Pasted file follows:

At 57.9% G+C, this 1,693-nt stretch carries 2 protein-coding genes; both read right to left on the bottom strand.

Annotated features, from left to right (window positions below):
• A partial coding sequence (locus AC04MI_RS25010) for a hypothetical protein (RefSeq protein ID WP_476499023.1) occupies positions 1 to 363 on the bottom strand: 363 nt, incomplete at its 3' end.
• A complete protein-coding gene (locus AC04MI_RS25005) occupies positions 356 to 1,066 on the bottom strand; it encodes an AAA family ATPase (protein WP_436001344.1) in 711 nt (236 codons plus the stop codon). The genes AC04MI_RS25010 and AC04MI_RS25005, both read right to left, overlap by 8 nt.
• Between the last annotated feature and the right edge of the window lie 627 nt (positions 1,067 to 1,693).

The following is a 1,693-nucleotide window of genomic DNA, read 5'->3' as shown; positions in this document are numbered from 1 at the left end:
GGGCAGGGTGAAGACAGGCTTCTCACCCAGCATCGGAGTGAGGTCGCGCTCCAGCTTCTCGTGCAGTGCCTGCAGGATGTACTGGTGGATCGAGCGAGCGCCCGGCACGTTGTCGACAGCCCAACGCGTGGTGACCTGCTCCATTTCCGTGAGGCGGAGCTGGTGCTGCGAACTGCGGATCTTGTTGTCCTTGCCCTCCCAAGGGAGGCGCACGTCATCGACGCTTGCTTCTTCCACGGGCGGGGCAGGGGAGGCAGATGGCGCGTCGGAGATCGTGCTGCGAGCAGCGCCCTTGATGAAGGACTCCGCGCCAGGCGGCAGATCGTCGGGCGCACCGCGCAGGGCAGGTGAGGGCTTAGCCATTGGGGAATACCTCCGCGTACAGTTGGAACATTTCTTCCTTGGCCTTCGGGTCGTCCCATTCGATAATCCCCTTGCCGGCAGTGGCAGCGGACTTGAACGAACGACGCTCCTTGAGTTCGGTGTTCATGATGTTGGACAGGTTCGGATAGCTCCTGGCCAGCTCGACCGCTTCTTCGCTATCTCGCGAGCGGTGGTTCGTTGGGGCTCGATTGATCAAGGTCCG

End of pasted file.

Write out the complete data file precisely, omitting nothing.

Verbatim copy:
At 57.9% G+C, this 1,693-nt stretch carries 2 protein-coding genes; both read right to left on the bottom strand.

Annotated features, from left to right (window positions below):
• A partial coding sequence (locus AC04MI_RS25010) for a hypothetical protein (RefSeq protein ID WP_476499023.1) occupies positions 1 to 363 on the bottom strand: 363 nt, incomplete at its 3' end.
• A complete protein-coding gene (locus AC04MI_RS25005) occupies positions 356 to 1,066 on the bottom strand; it encodes an AAA family ATPase (protein WP_436001344.1) in 711 nt (236 codons plus the stop codon). The genes AC04MI_RS25010 and AC04MI_RS25005, both read right to left, overlap by 8 nt.
• Between the last annotated feature and the right edge of the window lie 627 nt (positions 1,067 to 1,693).

The following is a 1,693-nucleotide window of genomic DNA, read 5'->3' as shown; positions in this document are numbered from 1 at the left end:
GGGCAGGGTGAAGACAGGCTTCTCACCCAGCATCGGAGTGAGGTCGCGCTCCAGCTTCTCGTGCAGTGCCTGCAGGATGTACTGGTGGATCGAGCGAGCGCCCGGCACGTTGTCGACAGCCCAACGCGTGGTGACCTGCTCCATTTCCGTGAGGCGGAGCTGGTGCTGCGAACTGCGGATCTTGTTGTCCTTGCCCTCCCAAGGGAGGCGCACGTCATCGACGCTTGCTTCTTCCACGGGCGGGGCAGGGGAGGCAGATGGCGCGTCGGAGATCGTGCTGCGAGCAGCGCCCTTGATGAAGGACTCCGCGCCAGGCGGCAGATCGTCGGGCGCACCGCGCAGGGCAGGTGAGGGCTTAGCCATTGGGGAATACCTCCGCGTACAGTTGGAACATTTCTTCCTTGGCCTTCGGGTCGTCCCATTCGATAATCCCCTTGCCGGCAGTGGCAGCGGACTTGAACGAACGACGCTCCTTGAGTTCGGTGTTCATGATGTTGGACAGGTTCGGATAGCTCCTGGCCAGCTCGACCGCTTCTTCGCTATCTCGCGAGCGGTGGTTCGTTGGGGCTCGATTGATCAAGGTCCG